Caveat: I love my parents; it’s good to visit them at their home (my childhood one) here in East Lansing. That said:
1. As my mom remarked today, I’m in “flyover land” in Michigan; I unthinkingly, instantaneously thought she was right, making me realize, in turn, how coastal-centric or perhaps even snobbish I’ve become.
2. Most things seem bigger here in this Big-10 town, from cars & vacant factories, to super-supermarkets & billboards & roads, to 2-for-1 coupons & food portions, to right-wingers & god-fearing churchgoers; I also realized that to my mind, this bigness perfectly equates with sadness, with emptiness.
3. Gargantuan state college towns are ghost towns during Xmas time, and Xmas time is the only time marked, at least in public, but in a ghostlike way, since there’s almost no one out & about to see it.
4. Occupy Lansing’s General Assembly took place tonight in the basement of a library that I hadn’t been to since I was a teenager–a place I remember (embarrassingly now) reading Ayn Rand’s “The Fountainhead” in one summer–and no one at the library desk knew what I was talking about when I asked which room it was meeting in, not even the bored security guard. I found the GA, though, along with all five of its participants. They could barely muster up three agenda items, could barely stay focused on a topic or make a decision, and when I said I was visiting from Occupy Philly, one guy wrote on the chalkboard next to their lean agenda: “What’s the best thing about Pennsylviana?” Followed by: “Yuengling” (for those not in the know: a beer, from oldest brewing company in the United States).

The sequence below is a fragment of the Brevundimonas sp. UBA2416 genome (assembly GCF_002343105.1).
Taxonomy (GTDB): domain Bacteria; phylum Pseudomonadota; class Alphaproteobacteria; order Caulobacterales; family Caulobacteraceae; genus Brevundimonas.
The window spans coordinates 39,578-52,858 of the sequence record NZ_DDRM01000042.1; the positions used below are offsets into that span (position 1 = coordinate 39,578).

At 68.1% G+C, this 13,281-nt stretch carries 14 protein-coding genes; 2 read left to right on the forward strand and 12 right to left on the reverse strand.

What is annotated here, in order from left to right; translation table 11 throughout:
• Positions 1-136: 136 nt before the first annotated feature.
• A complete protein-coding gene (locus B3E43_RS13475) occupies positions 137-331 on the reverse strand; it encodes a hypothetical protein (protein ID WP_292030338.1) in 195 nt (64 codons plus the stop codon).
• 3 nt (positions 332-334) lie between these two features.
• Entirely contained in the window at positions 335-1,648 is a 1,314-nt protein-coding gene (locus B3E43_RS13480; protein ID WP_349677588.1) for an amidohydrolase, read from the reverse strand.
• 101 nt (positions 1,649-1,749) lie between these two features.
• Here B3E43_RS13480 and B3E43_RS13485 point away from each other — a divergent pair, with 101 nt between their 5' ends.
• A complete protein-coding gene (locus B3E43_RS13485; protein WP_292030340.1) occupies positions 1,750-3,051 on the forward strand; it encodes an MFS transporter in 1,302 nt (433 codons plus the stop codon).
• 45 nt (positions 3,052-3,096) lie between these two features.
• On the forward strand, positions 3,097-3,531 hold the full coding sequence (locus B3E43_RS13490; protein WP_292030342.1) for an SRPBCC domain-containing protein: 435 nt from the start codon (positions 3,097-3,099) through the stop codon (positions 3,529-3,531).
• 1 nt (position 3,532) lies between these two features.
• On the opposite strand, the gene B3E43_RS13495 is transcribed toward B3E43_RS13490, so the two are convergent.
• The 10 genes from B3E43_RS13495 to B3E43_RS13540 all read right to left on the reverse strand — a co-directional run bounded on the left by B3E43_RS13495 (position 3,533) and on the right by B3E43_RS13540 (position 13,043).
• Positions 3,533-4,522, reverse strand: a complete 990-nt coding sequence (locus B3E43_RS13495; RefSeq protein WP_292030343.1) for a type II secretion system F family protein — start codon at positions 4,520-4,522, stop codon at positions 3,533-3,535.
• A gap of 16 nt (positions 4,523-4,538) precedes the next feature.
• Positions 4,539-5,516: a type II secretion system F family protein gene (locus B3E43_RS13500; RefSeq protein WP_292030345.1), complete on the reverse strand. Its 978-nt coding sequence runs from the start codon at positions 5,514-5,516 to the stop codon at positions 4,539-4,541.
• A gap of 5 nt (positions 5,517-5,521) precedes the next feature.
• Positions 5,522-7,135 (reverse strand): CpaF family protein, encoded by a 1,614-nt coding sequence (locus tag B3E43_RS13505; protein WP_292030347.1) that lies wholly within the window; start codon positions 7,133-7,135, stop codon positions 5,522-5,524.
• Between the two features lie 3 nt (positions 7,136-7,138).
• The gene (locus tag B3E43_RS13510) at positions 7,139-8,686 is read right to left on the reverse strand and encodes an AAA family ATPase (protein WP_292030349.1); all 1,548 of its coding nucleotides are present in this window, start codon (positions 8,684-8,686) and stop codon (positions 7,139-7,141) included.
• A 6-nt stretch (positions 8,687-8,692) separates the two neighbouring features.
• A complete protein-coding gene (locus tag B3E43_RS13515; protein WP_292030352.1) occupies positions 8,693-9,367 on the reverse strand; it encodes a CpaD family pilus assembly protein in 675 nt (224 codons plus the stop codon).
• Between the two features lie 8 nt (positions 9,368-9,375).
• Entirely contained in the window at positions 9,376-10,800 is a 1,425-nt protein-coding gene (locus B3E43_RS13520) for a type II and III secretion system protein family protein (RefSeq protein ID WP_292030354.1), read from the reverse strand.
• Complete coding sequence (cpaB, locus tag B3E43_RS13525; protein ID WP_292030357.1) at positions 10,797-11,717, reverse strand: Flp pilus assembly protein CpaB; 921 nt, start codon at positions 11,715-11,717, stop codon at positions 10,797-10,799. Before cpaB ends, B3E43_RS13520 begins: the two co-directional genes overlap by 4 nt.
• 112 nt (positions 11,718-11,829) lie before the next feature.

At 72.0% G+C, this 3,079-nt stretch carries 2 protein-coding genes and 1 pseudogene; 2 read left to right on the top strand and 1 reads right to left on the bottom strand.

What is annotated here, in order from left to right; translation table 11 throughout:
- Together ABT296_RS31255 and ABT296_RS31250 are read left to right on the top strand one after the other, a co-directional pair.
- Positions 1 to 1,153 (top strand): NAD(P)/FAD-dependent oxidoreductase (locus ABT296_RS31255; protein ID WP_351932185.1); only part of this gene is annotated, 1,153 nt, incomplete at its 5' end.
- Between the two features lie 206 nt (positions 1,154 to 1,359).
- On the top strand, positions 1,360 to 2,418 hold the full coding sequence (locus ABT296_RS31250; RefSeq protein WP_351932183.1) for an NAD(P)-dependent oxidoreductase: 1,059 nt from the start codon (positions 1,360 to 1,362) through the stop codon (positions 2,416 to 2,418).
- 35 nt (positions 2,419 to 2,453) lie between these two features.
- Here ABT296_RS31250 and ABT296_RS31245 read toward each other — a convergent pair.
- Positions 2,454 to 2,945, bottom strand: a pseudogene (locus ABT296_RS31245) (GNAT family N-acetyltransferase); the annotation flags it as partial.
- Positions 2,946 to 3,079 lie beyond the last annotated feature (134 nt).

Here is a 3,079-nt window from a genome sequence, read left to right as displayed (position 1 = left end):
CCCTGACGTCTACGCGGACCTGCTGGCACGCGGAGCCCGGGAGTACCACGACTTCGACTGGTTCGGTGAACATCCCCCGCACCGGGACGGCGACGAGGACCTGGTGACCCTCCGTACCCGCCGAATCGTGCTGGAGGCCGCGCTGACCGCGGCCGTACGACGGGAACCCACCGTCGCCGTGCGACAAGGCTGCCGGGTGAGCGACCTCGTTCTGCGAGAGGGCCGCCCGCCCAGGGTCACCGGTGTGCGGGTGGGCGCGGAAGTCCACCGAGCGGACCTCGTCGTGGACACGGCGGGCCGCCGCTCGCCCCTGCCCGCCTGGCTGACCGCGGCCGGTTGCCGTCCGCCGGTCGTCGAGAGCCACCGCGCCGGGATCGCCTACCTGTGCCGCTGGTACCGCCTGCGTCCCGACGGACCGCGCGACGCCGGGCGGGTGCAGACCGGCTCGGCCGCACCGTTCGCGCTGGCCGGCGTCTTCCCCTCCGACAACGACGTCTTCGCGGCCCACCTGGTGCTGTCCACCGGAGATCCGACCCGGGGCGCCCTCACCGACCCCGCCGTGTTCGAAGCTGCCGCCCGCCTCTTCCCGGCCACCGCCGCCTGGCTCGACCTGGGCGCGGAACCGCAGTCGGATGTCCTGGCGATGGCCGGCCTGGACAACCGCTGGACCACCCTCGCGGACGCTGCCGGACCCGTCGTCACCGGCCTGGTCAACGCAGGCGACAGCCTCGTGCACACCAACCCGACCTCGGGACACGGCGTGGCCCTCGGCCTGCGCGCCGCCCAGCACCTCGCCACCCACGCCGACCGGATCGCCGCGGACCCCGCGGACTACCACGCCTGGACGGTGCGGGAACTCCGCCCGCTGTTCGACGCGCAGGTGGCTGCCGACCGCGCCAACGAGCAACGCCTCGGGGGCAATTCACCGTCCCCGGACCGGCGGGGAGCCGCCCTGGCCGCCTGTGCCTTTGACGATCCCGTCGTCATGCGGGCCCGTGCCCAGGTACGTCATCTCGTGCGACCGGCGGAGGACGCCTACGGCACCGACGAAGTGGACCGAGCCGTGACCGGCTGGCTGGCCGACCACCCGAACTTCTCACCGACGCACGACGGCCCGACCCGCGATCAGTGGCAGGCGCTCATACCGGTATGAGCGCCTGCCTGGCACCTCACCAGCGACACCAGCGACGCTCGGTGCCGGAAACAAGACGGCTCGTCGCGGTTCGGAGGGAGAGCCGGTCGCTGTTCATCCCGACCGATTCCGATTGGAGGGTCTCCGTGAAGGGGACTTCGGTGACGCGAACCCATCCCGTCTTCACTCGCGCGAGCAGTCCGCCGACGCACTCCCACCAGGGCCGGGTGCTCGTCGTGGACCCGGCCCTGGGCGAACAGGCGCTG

But at the end of the meeting, after they’d passed a near-carbon copy of OWS’s powerful “Statement of Autonomy” (OP: We need to do this too!), they told me about their occupation, which at tops had included 50 people, but in many ways was so similar to “my” occupation in Philly, save for the incredible grit & determination of these 5 people tonight in the face of what they described as a state (Michigan) where people were so beaten down that almost nobody wanted to stand up anymore.
The odds of their “movement” winning here, so tiny compared to all the woes in this devastated middle American capital & region, was in stark contrast with the bigness of their hope-against-hope, especially their exuberant plants for a bigger & better spring occupation. Bigness felt like sadness again, as I walked with big key chain in my hands to the big car I was borrowing from my parents to drive down the big roads to their big house, but I couldn’t help but feel the perhaps-foolish sense of something big happening here when, on parting from the two women in Occupy Lansing, who stayed after to chat with me, one of them exclaimed, “There’s even an occupy in my old hometown of Bay City!” (pop. 35,000), as if that definitively proved that we were surely on the verge of changing the world.